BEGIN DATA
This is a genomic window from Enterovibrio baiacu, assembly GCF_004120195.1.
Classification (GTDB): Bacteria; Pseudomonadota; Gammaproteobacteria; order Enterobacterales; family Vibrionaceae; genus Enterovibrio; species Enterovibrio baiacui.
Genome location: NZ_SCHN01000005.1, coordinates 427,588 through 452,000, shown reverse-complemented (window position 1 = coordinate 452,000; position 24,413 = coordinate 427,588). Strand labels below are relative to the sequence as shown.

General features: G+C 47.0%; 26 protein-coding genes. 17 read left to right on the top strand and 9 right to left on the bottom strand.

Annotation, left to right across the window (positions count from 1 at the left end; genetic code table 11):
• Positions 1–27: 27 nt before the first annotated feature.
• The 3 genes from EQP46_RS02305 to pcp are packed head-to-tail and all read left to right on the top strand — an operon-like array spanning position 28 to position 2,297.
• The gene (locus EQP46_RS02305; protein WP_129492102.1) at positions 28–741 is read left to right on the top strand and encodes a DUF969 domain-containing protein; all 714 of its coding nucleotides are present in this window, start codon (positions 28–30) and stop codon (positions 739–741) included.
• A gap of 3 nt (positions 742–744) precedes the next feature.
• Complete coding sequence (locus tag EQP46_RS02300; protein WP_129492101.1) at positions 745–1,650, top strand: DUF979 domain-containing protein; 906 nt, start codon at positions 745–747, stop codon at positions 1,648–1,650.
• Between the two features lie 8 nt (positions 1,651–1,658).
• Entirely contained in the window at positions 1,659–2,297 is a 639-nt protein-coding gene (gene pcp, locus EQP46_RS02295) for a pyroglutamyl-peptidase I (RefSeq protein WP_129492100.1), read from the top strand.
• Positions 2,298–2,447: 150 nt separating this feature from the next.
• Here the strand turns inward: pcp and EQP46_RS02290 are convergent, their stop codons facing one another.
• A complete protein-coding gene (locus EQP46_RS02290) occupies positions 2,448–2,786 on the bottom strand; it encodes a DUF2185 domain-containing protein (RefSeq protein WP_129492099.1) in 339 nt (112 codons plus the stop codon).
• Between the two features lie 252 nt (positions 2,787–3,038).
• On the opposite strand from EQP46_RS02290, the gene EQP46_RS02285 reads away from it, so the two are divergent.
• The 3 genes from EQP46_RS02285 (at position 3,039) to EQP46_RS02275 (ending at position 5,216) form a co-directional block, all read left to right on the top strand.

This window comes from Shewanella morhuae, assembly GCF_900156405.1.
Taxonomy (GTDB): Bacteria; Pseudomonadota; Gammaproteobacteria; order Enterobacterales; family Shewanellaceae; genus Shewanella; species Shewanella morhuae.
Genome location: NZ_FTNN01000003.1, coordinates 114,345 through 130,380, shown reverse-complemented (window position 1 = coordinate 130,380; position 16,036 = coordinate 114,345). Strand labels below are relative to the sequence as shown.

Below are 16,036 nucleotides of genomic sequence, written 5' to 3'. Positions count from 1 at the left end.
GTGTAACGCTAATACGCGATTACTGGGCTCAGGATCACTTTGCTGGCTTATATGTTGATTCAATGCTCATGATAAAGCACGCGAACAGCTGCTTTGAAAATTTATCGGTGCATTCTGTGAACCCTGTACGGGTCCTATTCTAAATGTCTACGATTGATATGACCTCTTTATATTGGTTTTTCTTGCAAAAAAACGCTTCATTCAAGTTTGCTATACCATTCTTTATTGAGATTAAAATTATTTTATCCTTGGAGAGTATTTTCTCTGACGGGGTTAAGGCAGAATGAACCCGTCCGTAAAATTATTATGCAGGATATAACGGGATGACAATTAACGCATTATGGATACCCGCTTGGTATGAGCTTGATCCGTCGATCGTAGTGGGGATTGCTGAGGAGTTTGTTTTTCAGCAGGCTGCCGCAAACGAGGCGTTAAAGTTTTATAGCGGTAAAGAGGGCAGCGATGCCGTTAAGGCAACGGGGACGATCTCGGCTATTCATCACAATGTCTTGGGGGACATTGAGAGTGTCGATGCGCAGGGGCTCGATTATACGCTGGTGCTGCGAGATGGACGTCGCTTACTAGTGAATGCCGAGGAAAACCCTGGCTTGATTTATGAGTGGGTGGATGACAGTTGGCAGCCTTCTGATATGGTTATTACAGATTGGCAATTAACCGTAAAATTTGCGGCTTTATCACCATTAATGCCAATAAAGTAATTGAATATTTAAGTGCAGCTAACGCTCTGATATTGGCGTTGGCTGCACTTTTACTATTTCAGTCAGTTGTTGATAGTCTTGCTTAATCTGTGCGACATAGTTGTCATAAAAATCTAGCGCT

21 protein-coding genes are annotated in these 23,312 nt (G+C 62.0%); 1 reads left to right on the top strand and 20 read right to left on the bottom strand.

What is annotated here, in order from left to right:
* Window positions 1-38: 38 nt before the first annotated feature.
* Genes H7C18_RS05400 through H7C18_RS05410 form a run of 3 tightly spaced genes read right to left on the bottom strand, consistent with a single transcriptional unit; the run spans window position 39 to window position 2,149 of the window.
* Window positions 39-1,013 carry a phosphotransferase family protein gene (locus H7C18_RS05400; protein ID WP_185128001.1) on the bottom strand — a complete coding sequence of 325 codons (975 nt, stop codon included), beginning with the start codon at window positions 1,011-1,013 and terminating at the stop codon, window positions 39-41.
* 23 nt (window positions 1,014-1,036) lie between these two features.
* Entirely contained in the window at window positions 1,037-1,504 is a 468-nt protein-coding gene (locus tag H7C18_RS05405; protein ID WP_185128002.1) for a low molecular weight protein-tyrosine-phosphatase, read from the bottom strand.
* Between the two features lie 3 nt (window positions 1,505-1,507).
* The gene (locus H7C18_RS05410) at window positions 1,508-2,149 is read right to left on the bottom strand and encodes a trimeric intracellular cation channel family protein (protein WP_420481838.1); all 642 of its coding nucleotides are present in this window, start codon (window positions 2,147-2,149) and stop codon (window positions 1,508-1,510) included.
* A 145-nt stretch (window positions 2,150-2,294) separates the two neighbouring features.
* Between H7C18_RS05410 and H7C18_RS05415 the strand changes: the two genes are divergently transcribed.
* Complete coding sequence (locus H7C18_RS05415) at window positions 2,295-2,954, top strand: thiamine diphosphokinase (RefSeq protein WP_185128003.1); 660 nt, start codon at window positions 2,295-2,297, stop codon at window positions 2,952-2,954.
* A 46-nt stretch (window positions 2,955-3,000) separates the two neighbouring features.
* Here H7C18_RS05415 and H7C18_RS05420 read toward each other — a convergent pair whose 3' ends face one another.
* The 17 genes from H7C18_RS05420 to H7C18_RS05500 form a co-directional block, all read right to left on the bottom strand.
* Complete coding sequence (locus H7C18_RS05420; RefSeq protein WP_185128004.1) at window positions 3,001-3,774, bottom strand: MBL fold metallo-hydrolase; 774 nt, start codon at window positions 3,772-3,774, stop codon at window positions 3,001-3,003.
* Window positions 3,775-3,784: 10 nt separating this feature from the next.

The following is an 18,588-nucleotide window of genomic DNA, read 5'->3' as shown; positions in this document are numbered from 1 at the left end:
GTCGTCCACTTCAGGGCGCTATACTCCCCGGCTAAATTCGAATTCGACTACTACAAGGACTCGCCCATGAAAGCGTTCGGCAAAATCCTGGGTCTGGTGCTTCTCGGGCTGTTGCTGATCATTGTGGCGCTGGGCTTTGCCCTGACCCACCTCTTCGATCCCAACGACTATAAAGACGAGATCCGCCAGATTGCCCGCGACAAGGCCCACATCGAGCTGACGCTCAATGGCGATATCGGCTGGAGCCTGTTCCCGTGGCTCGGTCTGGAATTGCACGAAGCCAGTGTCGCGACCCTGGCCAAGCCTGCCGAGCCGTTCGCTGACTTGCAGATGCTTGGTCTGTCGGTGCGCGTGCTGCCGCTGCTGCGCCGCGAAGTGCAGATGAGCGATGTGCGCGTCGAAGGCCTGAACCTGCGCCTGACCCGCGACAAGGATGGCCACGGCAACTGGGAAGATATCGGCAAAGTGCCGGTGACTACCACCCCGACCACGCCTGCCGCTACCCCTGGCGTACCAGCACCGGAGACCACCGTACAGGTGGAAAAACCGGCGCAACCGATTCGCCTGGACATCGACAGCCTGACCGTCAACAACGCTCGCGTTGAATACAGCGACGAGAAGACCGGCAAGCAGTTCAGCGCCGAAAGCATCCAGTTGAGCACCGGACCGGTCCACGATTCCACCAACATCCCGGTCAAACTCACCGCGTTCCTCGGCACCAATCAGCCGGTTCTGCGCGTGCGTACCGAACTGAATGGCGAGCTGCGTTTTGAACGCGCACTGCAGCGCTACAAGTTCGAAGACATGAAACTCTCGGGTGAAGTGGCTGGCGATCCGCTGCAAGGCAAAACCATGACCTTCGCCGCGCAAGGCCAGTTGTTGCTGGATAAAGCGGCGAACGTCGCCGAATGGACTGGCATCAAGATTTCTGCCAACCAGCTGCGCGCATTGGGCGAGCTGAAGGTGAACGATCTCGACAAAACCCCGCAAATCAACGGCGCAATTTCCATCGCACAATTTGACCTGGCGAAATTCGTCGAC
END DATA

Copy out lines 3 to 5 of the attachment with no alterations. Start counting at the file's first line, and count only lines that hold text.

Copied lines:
Genome location: NZ_SCHN01000005.1, coordinates 427,588 through 452,000, shown reverse-complemented (window position 1 = coordinate 452,000; position 24,413 = coordinate 427,588). Strand labels below are relative to the sequence as shown.

General features: G+C 47.0%; 26 protein-coding genes. 17 read left to right on the top strand and 9 right to left on the bottom strand.

Annotation, left to right across the window (positions count from 1 at the left end; genetic code table 11):